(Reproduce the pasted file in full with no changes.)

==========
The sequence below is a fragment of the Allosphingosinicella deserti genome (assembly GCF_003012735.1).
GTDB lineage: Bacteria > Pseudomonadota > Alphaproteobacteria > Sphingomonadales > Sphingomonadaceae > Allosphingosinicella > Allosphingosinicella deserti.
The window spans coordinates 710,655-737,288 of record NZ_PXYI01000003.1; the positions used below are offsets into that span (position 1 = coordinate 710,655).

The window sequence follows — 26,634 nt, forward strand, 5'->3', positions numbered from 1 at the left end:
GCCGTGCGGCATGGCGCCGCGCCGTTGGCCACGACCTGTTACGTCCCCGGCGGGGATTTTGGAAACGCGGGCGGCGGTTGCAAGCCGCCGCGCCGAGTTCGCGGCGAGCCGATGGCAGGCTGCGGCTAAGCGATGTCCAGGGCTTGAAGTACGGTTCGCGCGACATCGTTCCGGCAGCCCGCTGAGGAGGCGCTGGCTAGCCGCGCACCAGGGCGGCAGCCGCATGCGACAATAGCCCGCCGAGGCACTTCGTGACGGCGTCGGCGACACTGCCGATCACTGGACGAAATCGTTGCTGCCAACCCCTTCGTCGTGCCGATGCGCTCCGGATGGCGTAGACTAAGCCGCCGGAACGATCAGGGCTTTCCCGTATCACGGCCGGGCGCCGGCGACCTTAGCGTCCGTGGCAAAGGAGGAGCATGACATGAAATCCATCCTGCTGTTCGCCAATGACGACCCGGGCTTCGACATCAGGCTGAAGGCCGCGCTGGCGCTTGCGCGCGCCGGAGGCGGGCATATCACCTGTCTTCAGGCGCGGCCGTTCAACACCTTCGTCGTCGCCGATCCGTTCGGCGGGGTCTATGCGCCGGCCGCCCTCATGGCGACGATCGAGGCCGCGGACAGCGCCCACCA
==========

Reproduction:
The sequence below is a fragment of the Allosphingosinicella deserti genome (assembly GCF_003012735.1).
GTDB lineage: Bacteria > Pseudomonadota > Alphaproteobacteria > Sphingomonadales > Sphingomonadaceae > Allosphingosinicella > Allosphingosinicella deserti.
The window spans coordinates 710,655-737,288 of record NZ_PXYI01000003.1; the positions used below are offsets into that span (position 1 = coordinate 710,655).

The window sequence follows — 26,634 nt, forward strand, 5'->3', positions numbered from 1 at the left end:
GCCGTGCGGCATGGCGCCGCGCCGTTGGCCACGACCTGTTACGTCCCCGGCGGGGATTTTGGAAACGCGGGCGGCGGTTGCAAGCCGCCGCGCCGAGTTCGCGGCGAGCCGATGGCAGGCTGCGGCTAAGCGATGTCCAGGGCTTGAAGTACGGTTCGCGCGACATCGTTCCGGCAGCCCGCTGAGGAGGCGCTGGCTAGCCGCGCACCAGGGCGGCAGCCGCATGCGACAATAGCCCGCCGAGGCACTTCGTGACGGCGTCGGCGACACTGCCGATCACTGGACGAAATCGTTGCTGCCAACCCCTTCGTCGTGCCGATGCGCTCCGGATGGCGTAGACTAAGCCGCCGGAACGATCAGGGCTTTCCCGTATCACGGCCGGGCGCCGGCGACCTTAGCGTCCGTGGCAAAGGAGGAGCATGACATGAAATCCATCCTGCTGTTCGCCAATGACGACCCGGGCTTCGACATCAGGCTGAAGGCCGCGCTGGCGCTTGCGCGCGCCGGAGGCGGGCATATCACCTGTCTTCAGGCGCGGCCGTTCAACACCTTCGTCGTCGCCGATCCGTTCGGCGGGGTCTATGCGCCGGCCGCCCTCATGGCGACGATCGAGGCCGCGGACAGCGCCCACCA